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View Diary: One Football Player Resolves to Make a Difference in Lives, Families, and Communities (23 comments)

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  •  Of course. No one would think you were.... (5+ / 0-)
    Recommended by:
    lone1c, Grizzard, Samer, mikejay611, LSophia

    ...castigating Nick Eason.

    And you were right. A lot of good happens and we never hear about it.

    When my Down syndrome brother was attending St Anthony's School for Exceptional Children, he came home one day and simply said, "Franco and Rocky. At school." Lewis did not speak in complete sentences and we were unsure exactly what he meant. Only when we asked his teacher did we learn that Franco Harris and Rocky Bleier stopped by to spend some time with the children. There was no publicity.

    It is amazing how a sports hero can bring joy to a child, whether in a school setting or - even more so - in hospital.

    Myron Cope used to tell how - when he asked Franco to visit a kid in the hospital, Franco's response would always be "what should I bring?" If the kid had made a request, Franco would do his best to bring a football, jersey, picture or whatever.

    And David Maraniss, in his book on Roberto Clemente, writes how Roberto would visit children's hospitals in every city in the league during the season. Kids, he writes, seemed to have an underground and knew how to get him to visit. Perhaps it was doctors and nurses who knew someone who knew someone who called Roberto. Rather than sit in his hotel room all morning during a road trip, Roberto would rather visit a kid in the hospital. And so he did.

    We know you're not castigating Eason, Samer. You are just doing what I am doing. We are celebrating the fact that others share his sense of kindness and giving.

    •  Not much to add to this (5+ / 0-)

      except to say that Clemente is the truest of heroes and Maraniss's book is a literary gem.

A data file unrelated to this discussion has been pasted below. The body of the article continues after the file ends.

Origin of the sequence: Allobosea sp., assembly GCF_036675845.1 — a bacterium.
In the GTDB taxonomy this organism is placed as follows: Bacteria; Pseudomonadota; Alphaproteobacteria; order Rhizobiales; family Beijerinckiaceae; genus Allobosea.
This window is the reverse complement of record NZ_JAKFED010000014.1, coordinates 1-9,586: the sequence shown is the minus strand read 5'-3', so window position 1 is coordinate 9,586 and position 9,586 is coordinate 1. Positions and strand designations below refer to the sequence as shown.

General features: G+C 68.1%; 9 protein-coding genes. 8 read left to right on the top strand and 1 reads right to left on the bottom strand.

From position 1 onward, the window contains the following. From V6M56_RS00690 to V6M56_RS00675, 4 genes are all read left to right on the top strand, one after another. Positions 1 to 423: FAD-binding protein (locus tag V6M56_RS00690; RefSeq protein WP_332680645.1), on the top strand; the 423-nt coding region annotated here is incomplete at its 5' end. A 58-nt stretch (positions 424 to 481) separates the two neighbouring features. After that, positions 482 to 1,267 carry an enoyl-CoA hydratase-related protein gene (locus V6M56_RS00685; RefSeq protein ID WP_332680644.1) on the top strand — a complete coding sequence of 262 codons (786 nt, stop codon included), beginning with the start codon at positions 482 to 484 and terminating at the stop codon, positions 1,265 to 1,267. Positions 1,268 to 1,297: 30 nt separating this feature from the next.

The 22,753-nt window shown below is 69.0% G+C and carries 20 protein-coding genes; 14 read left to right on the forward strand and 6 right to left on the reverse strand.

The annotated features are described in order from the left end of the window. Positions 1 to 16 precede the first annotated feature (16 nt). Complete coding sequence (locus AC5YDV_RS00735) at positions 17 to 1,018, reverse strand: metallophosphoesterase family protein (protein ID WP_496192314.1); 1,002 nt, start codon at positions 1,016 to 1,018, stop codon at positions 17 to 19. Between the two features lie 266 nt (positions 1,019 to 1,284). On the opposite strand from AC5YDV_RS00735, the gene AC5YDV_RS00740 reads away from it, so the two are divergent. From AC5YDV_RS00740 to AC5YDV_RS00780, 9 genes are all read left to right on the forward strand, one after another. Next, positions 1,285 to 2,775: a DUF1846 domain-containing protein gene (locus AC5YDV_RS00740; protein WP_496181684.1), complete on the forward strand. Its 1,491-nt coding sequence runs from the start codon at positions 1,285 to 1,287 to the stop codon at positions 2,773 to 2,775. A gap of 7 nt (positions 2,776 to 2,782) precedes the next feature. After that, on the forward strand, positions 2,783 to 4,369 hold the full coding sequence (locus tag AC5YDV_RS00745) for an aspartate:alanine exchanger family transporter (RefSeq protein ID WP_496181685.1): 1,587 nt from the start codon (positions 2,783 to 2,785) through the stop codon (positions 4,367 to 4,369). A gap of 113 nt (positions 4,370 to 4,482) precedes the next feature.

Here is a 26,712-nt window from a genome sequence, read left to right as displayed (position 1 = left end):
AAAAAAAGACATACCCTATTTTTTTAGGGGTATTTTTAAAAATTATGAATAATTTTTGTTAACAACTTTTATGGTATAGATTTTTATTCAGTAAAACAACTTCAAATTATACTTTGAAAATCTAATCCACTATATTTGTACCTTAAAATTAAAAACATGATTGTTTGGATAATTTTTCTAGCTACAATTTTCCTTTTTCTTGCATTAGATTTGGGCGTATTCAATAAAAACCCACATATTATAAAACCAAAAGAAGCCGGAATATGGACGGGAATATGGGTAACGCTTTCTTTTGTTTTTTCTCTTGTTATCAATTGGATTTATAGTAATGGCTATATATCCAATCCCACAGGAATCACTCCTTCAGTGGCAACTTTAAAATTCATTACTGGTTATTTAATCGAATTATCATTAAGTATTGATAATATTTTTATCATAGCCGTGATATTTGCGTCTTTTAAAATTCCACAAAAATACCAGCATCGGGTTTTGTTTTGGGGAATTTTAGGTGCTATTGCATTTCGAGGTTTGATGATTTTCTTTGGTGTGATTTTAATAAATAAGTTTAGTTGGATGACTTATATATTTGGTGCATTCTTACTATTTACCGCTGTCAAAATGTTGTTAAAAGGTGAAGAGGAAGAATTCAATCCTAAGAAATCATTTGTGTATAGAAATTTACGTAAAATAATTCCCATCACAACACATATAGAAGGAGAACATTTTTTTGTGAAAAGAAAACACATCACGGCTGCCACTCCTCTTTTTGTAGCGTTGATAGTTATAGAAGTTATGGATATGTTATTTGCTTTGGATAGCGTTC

"I believe that, as long as there is plenty, poverty is evil." ~Bobby Kennedy

      by Grizzard on Mon Apr 15, 2013 at 09:34:09 AM PDT

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    •  I'm a Broncos fan (0+ / 0-)

      and they and the Steelers have had more than their share of playoff battles through the years, but I know who Myron Cope was. I know how warm-hearted he was, and I know his distinctive voice and sayings were legendary.

      I would have paid to have been allowed to sit in the booth and hear him, Hilgrove, and Tunch Ilkin call a game. Listening to him and Jack Flemming probably wouldn't have been so bad either.

      You weren't the only ones who turned the TV volume down to hear Myron and his "Hmm, haa!!!" or "Double yoi!". We had a true professional radio announcer for years in Bob Martin. Martin was the opposite of Cope, in that he wasn't colorful. He was a professional's professional (not that Cope wasn't professional). He and color analyst Larry Zimmer (who himself succeeded Martin with play-by-play duties) had a way of describing the game that was so easy to understand, but the two of them weren't condescending about it.

      liberal bias = failure to validate or sufficiently flatter the conservative narrative on any given subject

      by RockyMtnLib on Tue Apr 16, 2013 at 12:15:49 AM PDT

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